Maine will begin accepting unemployment claims for newly eligible workers on Friday, more than a month after the federal government extended benefits to self-employed workers, contractors and others who ordinarily do not qualify.

People should be able to start filing claims online at 8 a.m. Friday. If the claim does not require additional review, applicants should receive benefits within a week of filing, the department said on Tuesday. Benefits will be paid retroactively to when the claimant lost income, as far back as March 15.

Twenty states have expanded eligibility under Pandemic Unemployment Assistance, a program included in the federal CARES Act.

More than 101,000 Mainers have filed for unemployment benefits in the past five weeks, about one in seven workers in the state.

Initial claims have fallen in the past two weeks, but another surge is expected when newly eligible workers are allowed to file.

For weeks, people who are typically ineligible for benefits have been greeted with a notice on the unemployment website telling them not to file because their claim will be denied.

“It just frustrates me, I know a lot of people are really struggling,” said James Salomon, a freelance architecture photographer in Portland.

Salomon shoots photos for magazines, books, architects, interior designers and manufacturers. Most of his work involves going into people’s homes.

With social distancing measures and economic uncertainty, Salomon saw most of his work dry up shortly after the coronavirus pandemic hit. He’s financially secure for the moment, but angry about the delayed rollout of benefits for self-employed workers. There were more than 67,000 self-employed workers in Maine in 2018, according to federal Bureau of Labor Statistics.

“Usually people in my situation have nothing to fall back on except for their own resources,” Salomon said.

But the state Department of Labor and some experts have said states struggled to determine how to document income and eligibility for workers not typically covered by unemployment insurance.

Maine and other states also had to create systems from scratch at the same time they dealt with a historic level of unemployment, said Michele Evermore, senior policy analyst at the National Employment Law Project.

“It’s like walking and chewing gum and writing a (doctoral) dissertation at the same time,” she said.

Some people who applied for benefits last month and still have not received help question whether Maine’s system can handle a new influx of claims.

Susan Axelrod was laid off from her job as a magazine editor last month. She’s tried to get in touch with the unemployment office for five weeks to figure out why her weekly claim won’t process and keeps saying “issue on file.”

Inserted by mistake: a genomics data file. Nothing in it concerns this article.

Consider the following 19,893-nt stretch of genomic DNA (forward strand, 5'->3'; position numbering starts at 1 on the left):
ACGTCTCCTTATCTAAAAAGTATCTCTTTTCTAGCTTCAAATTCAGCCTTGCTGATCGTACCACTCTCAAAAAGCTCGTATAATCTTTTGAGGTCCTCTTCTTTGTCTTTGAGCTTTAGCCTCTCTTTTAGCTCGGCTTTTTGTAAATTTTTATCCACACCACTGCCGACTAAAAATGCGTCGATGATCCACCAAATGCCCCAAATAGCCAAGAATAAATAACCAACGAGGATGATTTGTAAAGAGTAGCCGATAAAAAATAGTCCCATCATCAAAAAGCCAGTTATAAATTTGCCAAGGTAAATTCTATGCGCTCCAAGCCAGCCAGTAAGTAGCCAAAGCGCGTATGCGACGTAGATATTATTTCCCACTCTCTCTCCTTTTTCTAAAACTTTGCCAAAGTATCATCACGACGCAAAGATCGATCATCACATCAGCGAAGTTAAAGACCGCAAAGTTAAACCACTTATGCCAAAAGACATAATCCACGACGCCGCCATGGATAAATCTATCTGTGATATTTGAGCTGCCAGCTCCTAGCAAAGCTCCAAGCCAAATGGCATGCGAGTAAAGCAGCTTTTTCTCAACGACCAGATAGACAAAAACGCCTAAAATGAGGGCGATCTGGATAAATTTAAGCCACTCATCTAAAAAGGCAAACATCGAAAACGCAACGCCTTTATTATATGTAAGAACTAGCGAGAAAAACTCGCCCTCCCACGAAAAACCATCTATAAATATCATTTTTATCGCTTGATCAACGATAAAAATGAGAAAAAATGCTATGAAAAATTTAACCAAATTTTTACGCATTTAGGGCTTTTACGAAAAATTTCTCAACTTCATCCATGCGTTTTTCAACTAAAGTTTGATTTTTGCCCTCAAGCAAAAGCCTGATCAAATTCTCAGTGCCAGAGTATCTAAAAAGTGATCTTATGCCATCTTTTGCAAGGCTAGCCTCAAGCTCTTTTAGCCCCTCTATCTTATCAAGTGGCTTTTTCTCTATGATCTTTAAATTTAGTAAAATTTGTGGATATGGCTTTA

“I have no idea what that means, and despite literally hundreds of attempts, I can’t get through on the phone,” Axelrod said.

She can’t believe the state plans to add thousands more people to the jobless rolls without adding more staff or dealing with the existing backlog.

“I certainly don’t want to deny my self-employed friends their benefits, but I think we’re creating an impossible situation,” Axelrod said.

Pandemic Unemployment Assistance covers a number of workers who otherwise do not have access to jobless benefits including:

Self-employed workers
Farmers and fishermen
Independent contractors
Nonprofit employees not already covered by regular state unemployment benefits
Gig economy workers
Workers who do not have enough work history and earnings to be eligible for traditional unemployment benefits
Others who have been deemed ineligible for regular unemployment benefits

People filing for Pandemic Unemployment Assistance will be asked to self-attest to 2018 or 2019 earnings when they submit a claim.

“The federal Office of the Inspector General has advised that this program will be subject to rigorous audits, and so the department asks that claimants provide accurate information to the best of their ability,” the labor department said.

Claimants will not have to send paper or electronic documents showing earnings with their application, it added. It will let people know in May when those documents need to be uploaded to finalize claims.

If workers already have filed a claim that was denied because they did not earn enough, they do not have to reapply and it will be processed automatically, the department said.

Self-employed workers who tried to file will have to log in to their account and update their claims with earnings information. If people have not filed a claim, they should go online and start the process, the department said.

Workers need to file weekly claims to receive benefits. The lowest weekly payment Mainers receive is $172, and the top payment is $445. The average payment is around $350.

But all workers, including those newly eligible, also will receive a weekly $600 Federal Pandemic Unemployment Compensation payment authorized by the CARES Act.

The state Labor Department expects another wave of unemployment claims after the system goes live. Initial claims hit a record high of about 31,000 in the last week of March but have come down since. Roughly 11,500 Mainers filed a new claim two weeks ago, the lowest weekly total since the labor crisis began but still 20 times the normal amount of weekly claims in early March.

Labor Commissioner Laura Fortman said last week that the department had expedited thousands of claims caught in a fact-finding interview bottleneck.

“These uncertain times have been particularly difficult for our small businesses and self-employed Mainers,” Fortman said in a statement. “I know that waiting for unemployment benefits has been a challenge for many, but help is on the way.”

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